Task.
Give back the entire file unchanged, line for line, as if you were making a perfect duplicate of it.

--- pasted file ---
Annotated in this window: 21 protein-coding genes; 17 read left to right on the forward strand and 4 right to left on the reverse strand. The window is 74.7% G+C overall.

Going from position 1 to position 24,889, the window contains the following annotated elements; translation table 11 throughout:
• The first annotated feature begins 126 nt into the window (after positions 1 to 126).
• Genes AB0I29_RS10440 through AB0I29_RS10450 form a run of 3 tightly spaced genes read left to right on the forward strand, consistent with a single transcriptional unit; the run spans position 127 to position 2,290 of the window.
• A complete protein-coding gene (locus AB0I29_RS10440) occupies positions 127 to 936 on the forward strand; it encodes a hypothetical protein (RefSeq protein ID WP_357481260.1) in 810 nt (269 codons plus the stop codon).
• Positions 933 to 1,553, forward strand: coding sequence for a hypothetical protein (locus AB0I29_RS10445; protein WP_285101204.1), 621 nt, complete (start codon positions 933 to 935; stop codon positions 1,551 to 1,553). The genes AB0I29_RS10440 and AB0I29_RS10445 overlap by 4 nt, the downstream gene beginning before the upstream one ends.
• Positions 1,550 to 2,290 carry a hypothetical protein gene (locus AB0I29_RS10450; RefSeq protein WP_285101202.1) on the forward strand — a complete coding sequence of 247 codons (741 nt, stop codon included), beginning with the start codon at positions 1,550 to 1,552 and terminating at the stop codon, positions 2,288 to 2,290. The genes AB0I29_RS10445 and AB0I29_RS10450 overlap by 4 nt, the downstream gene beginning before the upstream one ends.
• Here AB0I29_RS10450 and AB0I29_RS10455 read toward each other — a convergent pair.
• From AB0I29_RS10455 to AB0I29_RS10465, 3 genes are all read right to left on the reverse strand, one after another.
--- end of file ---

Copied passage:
Annotated in this window: 21 protein-coding genes; 17 read left to right on the forward strand and 4 right to left on the reverse strand. The window is 74.7% G+C overall.

Going from position 1 to position 24,889, the window contains the following annotated elements; translation table 11 throughout:
• The first annotated feature begins 126 nt into the window (after positions 1 to 126).
• Genes AB0I29_RS10440 through AB0I29_RS10450 form a run of 3 tightly spaced genes read left to right on the forward strand, consistent with a single transcriptional unit; the run spans position 127 to position 2,290 of the window.
• A complete protein-coding gene (locus AB0I29_RS10440) occupies positions 127 to 936 on the forward strand; it encodes a hypothetical protein (RefSeq protein ID WP_357481260.1) in 810 nt (269 codons plus the stop codon).
• Positions 933 to 1,553, forward strand: coding sequence for a hypothetical protein (locus AB0I29_RS10445; protein WP_285101204.1), 621 nt, complete (start codon positions 933 to 935; stop codon positions 1,551 to 1,553). The genes AB0I29_RS10440 and AB0I29_RS10445 overlap by 4 nt, the downstream gene beginning before the upstream one ends.
• Positions 1,550 to 2,290 carry a hypothetical protein gene (locus AB0I29_RS10450; RefSeq protein WP_285101202.1) on the forward strand — a complete coding sequence of 247 codons (741 nt, stop codon included), beginning with the start codon at positions 1,550 to 1,552 and terminating at the stop codon, positions 2,288 to 2,290. The genes AB0I29_RS10445 and AB0I29_RS10450 overlap by 4 nt, the downstream gene beginning before the upstream one ends.
• Here AB0I29_RS10450 and AB0I29_RS10455 read toward each other — a convergent pair.
• From AB0I29_RS10455 to AB0I29_RS10465, 3 genes are all read right to left on the reverse strand, one after another.